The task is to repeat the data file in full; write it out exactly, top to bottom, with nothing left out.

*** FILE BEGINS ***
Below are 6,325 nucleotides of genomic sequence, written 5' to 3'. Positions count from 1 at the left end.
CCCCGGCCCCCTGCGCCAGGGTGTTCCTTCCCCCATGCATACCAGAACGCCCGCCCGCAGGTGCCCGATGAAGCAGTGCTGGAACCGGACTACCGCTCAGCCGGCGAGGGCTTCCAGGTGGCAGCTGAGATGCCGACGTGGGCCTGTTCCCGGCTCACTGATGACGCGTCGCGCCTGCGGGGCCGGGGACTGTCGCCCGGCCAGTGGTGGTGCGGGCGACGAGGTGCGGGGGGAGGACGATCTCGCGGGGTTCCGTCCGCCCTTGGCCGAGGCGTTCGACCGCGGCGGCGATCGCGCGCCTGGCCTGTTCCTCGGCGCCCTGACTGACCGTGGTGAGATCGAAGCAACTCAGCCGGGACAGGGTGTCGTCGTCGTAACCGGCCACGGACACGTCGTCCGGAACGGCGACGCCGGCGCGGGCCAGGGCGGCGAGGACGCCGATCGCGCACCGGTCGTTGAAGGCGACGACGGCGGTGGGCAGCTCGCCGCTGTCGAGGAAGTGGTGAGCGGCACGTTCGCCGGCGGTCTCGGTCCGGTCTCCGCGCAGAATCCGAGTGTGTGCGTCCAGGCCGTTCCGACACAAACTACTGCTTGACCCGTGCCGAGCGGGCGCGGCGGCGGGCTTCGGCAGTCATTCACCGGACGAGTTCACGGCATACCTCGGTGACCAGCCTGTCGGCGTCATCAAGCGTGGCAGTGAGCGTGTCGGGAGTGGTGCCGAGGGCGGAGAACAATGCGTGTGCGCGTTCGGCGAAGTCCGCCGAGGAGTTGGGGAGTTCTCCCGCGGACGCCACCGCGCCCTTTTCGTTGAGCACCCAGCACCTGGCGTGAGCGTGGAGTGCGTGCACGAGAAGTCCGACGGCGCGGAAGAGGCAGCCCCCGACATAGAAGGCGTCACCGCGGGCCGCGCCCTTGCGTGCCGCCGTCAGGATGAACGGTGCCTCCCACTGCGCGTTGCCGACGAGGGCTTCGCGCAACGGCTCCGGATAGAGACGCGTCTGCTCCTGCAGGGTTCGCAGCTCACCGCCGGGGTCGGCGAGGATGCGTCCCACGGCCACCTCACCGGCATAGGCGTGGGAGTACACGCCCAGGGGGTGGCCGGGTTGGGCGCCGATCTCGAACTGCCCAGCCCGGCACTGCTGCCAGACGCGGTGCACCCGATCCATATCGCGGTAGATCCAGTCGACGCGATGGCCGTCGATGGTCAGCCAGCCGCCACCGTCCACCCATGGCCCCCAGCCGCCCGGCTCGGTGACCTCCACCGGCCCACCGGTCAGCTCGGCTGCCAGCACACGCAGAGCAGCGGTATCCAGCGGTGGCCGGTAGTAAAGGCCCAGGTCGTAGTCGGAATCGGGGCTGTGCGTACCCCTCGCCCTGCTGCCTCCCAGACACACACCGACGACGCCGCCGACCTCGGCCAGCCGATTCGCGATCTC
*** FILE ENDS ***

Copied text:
Below are 6,325 nucleotides of genomic sequence, written 5' to 3'. Positions count from 1 at the left end.
CCCCGGCCCCCTGCGCCAGGGTGTTCCTTCCCCCATGCATACCAGAACGCCCGCCCGCAGGTGCCCGATGAAGCAGTGCTGGAACCGGACTACCGCTCAGCCGGCGAGGGCTTCCAGGTGGCAGCTGAGATGCCGACGTGGGCCTGTTCCCGGCTCACTGATGACGCGTCGCGCCTGCGGGGCCGGGGACTGTCGCCCGGCCAGTGGTGGTGCGGGCGACGAGGTGCGGGGGGAGGACGATCTCGCGGGGTTCCGTCCGCCCTTGGCCGAGGCGTTCGACCGCGGCGGCGATCGCGCGCCTGGCCTGTTCCTCGGCGCCCTGACTGACCGTGGTGAGATCGAAGCAACTCAGCCGGGACAGGGTGTCGTCGTCGTAACCGGCCACGGACACGTCGTCCGGAACGGCGACGCCGGCGCGGGCCAGGGCGGCGAGGACGCCGATCGCGCACCGGTCGTTGAAGGCGACGACGGCGGTGGGCAGCTCGCCGCTGTCGAGGAAGTGGTGAGCGGCACGTTCGCCGGCGGTCTCGGTCCGGTCTCCGCGCAGAATCCGAGTGTGTGCGTCCAGGCCGTTCCGACACAAACTACTGCTTGACCCGTGCCGAGCGGGCGCGGCGGCGGGCTTCGGCAGTCATTCACCGGACGAGTTCACGGCATACCTCGGTGACCAGCCTGTCGGCGTCATCAAGCGTGGCAGTGAGCGTGTCGGGAGTGGTGCCGAGGGCGGAGAACAATGCGTGTGCGCGTTCGGCGAAGTCCGCCGAGGAGTTGGGGAGTTCTCCCGCGGACGCCACCGCGCCCTTTTCGTTGAGCACCCAGCACCTGGCGTGAGCGTGGAGTGCGTGCACGAGAAGTCCGACGGCGCGGAAGAGGCAGCCCCCGACATAGAAGGCGTCACCGCGGGCCGCGCCCTTGCGTGCCGCCGTCAGGATGAACGGTGCCTCCCACTGCGCGTTGCCGACGAGGGCTTCGCGCAACGGCTCCGGATAGAGACGCGTCTGCTCCTGCAGGGTTCGCAGCTCACCGCCGGGGTCGGCGAGGATGCGTCCCACGGCCACCTCACCGGCATAGGCGTGGGAGTACACGCCCAGGGGGTGGCCGGGTTGGGCGCCGATCTCGAACTGCCCAGCCCGGCACTGCTGCCAGACGCGGTGCACCCGATCCATATCGCGGTAGATCCAGTCGACGCGATGGCCGTCGATGGTCAGCCAGCCGCCACCGTCCACCCATGGCCCCCAGCCGCCCGGCTCGGTGACCTCCACCGGCCCACCGGTCAGCTCGGCTGCCAGCACACGCAGAGCAGCGGTATCCAGCGGTGGCCGGTAGTAAAGGCCCAGGTCGTAGTCGGAATCGGGGCTGTGCGTACCCCTCGCCCTGCTGCCTCCCAGACACACACCGACGACGCCGCCGACCTCGGCCAGCCGATTCGCGATCTC